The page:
In an equilateral triangle $\Delta ABC$ with side $a$, an interior point $D$ is chosen and joined with vertices to form line segments $AD$,$BD$ and $CD$.

Also we know that $\angle ADC=x$, $\angle BDC =y$ and $\angle ADB=z$

Now if a new triangle with line segments $AD$, $BD$ and $CD$ are formed, Is it possible to find the angles of this new triangle?

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My try:

Let $AD=p$, $BD=q$ and $CD=r$

By cosine rule we have:

$$\cos z=\frac{p^2+q^2-a^2}{2pq}$$

$$\cos x=\frac{p^2+r^2-a^2}{2pr}$$

$$\cos y=\frac{r^2+q^2-a^2}{2rq}$$

which are three equations in three unknowns $p,q,r$.

Can we solve these?

  • 1
    $\begingroup$ Your title talks about finding angles while the body seems to assume the angles are known and you want to find $p,q,r$. You can go either direction. $\endgroup$ – Ross Millikan Jan 25 at 15:57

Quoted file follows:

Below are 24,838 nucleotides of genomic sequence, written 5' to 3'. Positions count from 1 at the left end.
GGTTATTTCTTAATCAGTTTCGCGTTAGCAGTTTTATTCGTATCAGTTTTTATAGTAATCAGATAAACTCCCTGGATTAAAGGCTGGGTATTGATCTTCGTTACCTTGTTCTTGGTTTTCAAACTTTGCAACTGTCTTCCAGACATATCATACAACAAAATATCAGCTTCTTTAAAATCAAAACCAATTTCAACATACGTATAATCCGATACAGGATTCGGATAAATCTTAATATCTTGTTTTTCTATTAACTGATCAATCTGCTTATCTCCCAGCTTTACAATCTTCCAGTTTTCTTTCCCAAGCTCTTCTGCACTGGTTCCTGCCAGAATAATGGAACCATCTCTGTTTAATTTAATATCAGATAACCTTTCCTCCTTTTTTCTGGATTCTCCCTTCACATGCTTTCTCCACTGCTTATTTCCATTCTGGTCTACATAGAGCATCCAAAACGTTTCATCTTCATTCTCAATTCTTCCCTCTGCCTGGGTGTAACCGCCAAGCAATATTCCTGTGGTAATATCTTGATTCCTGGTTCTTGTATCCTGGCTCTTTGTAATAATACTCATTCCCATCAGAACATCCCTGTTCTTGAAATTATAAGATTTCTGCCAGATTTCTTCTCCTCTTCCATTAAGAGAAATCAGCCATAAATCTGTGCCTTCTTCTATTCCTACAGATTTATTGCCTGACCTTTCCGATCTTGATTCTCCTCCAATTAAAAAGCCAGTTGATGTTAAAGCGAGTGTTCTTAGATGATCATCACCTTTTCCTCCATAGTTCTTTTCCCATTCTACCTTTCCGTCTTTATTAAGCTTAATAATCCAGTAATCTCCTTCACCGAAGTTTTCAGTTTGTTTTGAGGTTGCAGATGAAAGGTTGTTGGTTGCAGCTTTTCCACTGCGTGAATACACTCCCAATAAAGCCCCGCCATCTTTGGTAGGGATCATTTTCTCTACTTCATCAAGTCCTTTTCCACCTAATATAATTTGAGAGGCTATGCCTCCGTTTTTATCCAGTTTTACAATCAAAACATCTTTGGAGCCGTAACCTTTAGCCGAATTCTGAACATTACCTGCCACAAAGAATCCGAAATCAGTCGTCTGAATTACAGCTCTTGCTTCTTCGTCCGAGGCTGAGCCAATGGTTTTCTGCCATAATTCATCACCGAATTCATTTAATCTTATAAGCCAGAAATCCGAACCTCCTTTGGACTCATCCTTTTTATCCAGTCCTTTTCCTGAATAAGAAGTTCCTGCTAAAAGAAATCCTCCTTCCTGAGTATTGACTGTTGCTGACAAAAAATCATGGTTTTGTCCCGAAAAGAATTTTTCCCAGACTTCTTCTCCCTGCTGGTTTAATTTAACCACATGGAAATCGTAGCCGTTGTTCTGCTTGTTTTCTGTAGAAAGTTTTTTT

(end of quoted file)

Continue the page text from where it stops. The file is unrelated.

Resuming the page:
• $\begingroup$ But $x+y+z=360$ right from the diagram, how can $x,y,z$ be angles of new triangle? $\endgroup$ – Umesh shankar Jan 25 at 16:02


Let $T$ be the triangle with sides $AD$, $BD$ and $CD$.

Let $R$ denote a rotation by $\frac{\pi}{3}$ about $B$. Let $D'=R(D)$. Therefore, $\triangle BDD'$ is equilateral. Also, $C=R(A)$. Therefore, $CD'=R(A)R(D)=AD$, as rotation preserves length. Therefore, $\triangle CDD'\cong T$. As rotation preserves angles too, $\angle BCD'=\angle BR(A)R(D)=\angle BAD$. Therefore, $\angle DCD'=\angle DCB+\angle BAD= 2\pi-\theta_A-\theta_C-\frac{\pi}{3}=\theta_B-\frac{\pi}{3}$. Therefore, angle opposite to $BD$ in $T = \theta_B-\frac{\pi}{3}$.

Therefore, by symmetry, the angles of $T$ are $\theta_A-\frac{\pi}{3},\ \theta_B-\frac{\pi}{3}$ and $\theta_C-\frac{\pi}{3}$.



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